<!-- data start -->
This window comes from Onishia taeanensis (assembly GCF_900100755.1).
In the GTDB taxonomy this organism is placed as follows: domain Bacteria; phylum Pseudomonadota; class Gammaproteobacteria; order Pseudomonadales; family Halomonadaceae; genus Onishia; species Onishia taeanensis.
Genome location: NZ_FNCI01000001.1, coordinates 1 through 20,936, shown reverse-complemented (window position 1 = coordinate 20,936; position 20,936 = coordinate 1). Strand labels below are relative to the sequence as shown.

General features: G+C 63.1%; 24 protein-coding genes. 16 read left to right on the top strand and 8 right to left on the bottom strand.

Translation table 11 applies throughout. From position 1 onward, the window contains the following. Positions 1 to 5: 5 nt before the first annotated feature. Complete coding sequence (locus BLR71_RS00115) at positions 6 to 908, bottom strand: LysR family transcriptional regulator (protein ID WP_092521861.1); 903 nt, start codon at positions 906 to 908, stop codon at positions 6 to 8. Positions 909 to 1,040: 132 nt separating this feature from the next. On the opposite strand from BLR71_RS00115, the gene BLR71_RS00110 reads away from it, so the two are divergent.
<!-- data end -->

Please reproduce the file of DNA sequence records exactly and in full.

This window comes from Onishia taeanensis (assembly GCF_900100755.1).
In the GTDB taxonomy this organism is placed as follows: domain Bacteria; phylum Pseudomonadota; class Gammaproteobacteria; order Pseudomonadales; family Halomonadaceae; genus Onishia; species Onishia taeanensis.
Genome location: NZ_FNCI01000001.1, coordinates 1 through 20,936, shown reverse-complemented (window position 1 = coordinate 20,936; position 20,936 = coordinate 1). Strand labels below are relative to the sequence as shown.

General features: G+C 63.1%; 24 protein-coding genes. 16 read left to right on the top strand and 8 right to left on the bottom strand.

Translation table 11 applies throughout. From position 1 onward, the window contains the following. Positions 1 to 5: 5 nt before the first annotated feature. Complete coding sequence (locus BLR71_RS00115) at positions 6 to 908, bottom strand: LysR family transcriptional regulator (protein ID WP_092521861.1); 903 nt, start codon at positions 906 to 908, stop codon at positions 6 to 8. Positions 909 to 1,040: 132 nt separating this feature from the next. On the opposite strand from BLR71_RS00115, the gene BLR71_RS00110 reads away from it, so the two are divergent.